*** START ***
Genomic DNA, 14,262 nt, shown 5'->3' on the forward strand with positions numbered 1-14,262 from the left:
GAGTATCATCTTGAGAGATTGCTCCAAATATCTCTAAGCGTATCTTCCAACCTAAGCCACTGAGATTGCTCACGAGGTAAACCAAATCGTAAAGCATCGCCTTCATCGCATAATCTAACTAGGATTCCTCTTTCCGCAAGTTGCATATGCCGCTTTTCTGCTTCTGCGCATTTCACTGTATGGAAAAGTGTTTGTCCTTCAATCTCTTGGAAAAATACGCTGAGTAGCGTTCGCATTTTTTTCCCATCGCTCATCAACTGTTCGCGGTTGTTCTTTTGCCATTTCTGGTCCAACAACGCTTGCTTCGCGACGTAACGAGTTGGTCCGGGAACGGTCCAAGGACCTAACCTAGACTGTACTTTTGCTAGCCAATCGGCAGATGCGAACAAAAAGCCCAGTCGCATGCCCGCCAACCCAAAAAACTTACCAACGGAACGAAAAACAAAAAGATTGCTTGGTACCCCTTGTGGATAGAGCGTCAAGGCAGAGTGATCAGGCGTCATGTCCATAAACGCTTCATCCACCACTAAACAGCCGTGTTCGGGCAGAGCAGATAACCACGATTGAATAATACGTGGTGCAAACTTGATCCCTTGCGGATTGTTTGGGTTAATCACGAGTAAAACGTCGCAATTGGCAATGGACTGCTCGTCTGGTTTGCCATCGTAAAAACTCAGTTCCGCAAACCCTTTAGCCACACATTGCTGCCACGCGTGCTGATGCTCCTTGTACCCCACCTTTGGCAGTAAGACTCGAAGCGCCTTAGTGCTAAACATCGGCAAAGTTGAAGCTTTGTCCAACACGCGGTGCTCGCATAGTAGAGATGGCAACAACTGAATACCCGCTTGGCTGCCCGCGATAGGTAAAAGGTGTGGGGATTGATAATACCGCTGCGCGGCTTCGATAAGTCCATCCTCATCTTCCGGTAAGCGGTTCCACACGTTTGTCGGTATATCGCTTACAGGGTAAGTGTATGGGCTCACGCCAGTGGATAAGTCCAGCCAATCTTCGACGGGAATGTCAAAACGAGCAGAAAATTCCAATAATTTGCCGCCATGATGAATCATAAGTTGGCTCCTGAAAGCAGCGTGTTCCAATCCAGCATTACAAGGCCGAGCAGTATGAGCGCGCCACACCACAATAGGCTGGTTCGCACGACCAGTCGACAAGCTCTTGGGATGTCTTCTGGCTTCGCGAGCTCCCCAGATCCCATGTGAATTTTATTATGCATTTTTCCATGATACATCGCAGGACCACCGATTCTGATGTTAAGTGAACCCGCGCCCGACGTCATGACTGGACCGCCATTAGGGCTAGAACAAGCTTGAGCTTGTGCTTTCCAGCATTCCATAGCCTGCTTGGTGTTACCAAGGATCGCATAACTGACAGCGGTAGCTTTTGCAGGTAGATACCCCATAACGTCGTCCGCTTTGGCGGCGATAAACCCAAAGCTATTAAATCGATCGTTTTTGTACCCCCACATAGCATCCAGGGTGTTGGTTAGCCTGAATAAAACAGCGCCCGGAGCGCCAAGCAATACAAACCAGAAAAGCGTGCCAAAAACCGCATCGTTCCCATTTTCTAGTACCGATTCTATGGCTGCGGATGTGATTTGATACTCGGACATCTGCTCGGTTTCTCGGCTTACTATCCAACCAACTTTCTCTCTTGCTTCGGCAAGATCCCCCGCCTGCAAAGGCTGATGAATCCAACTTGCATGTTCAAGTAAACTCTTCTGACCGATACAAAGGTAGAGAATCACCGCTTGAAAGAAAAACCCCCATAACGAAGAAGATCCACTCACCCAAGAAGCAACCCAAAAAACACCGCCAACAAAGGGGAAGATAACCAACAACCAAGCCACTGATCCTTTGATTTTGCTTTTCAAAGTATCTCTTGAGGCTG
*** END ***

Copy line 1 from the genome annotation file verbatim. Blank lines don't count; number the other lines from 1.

Genomic DNA, 14,262 nt, shown 5'->3' on the forward strand with positions numbered 1-14,262 from the left: